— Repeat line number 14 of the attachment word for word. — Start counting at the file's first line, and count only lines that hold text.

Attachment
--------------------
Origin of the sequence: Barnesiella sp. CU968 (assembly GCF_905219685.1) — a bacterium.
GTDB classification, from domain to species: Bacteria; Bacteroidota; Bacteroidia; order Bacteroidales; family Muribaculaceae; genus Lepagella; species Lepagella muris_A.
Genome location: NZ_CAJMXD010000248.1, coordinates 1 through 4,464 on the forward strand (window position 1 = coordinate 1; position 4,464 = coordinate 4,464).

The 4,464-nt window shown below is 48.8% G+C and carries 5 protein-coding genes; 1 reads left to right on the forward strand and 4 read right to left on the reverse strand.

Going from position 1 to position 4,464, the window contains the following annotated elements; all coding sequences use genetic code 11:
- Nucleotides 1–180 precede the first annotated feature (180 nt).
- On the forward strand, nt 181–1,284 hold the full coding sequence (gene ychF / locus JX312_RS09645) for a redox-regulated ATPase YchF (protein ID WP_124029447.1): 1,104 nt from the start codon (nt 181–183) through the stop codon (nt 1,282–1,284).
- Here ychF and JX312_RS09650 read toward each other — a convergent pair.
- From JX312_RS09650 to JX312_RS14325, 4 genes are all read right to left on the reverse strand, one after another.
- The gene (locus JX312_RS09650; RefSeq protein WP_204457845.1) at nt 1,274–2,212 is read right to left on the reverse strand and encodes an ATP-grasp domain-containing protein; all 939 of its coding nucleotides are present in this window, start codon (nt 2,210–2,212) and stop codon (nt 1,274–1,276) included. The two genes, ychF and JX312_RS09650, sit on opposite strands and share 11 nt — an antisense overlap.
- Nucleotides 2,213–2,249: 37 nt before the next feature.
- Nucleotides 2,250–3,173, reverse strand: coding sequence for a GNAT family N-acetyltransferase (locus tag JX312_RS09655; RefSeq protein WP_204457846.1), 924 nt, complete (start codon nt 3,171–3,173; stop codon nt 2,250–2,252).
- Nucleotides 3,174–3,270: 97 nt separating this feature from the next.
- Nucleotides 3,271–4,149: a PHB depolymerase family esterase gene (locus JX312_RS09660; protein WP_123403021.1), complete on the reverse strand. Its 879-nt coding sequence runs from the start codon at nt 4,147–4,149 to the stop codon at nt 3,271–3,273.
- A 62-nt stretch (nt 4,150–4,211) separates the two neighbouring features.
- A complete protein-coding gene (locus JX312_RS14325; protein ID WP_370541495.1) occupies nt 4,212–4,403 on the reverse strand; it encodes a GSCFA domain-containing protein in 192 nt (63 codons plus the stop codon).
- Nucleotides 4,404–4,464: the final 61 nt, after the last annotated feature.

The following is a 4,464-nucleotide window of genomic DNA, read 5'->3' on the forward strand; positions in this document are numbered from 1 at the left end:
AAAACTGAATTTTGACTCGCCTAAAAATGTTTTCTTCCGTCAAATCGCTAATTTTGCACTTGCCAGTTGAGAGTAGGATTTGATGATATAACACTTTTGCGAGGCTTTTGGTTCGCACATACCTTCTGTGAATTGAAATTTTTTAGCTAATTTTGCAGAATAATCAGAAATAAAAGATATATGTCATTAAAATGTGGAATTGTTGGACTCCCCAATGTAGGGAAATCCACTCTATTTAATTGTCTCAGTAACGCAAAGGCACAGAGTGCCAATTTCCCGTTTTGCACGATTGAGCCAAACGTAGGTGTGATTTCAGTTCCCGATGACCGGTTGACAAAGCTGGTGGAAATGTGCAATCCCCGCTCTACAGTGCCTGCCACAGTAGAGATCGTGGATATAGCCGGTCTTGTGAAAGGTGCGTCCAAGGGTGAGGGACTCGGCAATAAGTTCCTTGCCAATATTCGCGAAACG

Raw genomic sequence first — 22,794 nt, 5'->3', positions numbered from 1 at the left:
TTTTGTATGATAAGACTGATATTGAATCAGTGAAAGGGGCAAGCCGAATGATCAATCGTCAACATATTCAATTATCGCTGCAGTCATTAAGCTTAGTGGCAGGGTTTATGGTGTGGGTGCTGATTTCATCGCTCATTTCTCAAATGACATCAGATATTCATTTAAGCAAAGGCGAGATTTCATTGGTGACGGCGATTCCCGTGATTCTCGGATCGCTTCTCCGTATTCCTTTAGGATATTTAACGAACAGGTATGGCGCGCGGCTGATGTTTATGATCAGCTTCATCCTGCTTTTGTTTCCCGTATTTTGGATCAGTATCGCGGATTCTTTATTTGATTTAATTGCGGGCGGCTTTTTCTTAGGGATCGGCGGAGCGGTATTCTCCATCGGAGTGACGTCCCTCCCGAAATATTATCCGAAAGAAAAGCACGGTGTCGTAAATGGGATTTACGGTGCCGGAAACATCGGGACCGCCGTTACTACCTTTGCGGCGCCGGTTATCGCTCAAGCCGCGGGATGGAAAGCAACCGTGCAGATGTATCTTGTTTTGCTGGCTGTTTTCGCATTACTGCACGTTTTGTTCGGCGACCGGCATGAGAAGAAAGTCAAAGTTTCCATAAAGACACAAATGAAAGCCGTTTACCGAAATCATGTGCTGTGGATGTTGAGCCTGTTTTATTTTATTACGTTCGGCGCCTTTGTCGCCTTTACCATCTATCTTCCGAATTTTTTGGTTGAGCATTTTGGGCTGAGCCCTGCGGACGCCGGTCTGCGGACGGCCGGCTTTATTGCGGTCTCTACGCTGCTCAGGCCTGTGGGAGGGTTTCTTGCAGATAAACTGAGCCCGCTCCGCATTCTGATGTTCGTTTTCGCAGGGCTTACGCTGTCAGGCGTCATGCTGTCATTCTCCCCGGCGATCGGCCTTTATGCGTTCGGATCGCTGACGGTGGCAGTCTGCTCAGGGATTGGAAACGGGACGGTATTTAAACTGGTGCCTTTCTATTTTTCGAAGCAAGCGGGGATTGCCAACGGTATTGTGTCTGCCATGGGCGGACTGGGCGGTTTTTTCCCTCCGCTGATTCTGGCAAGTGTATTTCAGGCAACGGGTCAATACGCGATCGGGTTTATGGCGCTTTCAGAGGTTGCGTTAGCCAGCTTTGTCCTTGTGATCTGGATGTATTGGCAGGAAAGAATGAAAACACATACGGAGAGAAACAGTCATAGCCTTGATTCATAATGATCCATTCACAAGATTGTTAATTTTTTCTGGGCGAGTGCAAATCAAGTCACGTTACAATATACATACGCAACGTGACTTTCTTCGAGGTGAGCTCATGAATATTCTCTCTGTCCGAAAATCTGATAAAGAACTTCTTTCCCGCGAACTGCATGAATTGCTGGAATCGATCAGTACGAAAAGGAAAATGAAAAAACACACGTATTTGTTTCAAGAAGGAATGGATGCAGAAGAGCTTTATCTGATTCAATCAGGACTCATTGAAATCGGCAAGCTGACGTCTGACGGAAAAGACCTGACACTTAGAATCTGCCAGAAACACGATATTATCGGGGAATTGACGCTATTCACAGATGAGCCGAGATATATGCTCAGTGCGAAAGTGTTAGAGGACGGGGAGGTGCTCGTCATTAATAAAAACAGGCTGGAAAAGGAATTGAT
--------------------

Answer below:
- Nucleotides 3,271–4,149: a PHB depolymerase family esterase gene (locus JX312_RS09660; protein WP_123403021.1), complete on the reverse strand. Its 879-nt coding sequence runs from the start codon at nt 4,147–4,149 to the stop codon at nt 3,271–3,273.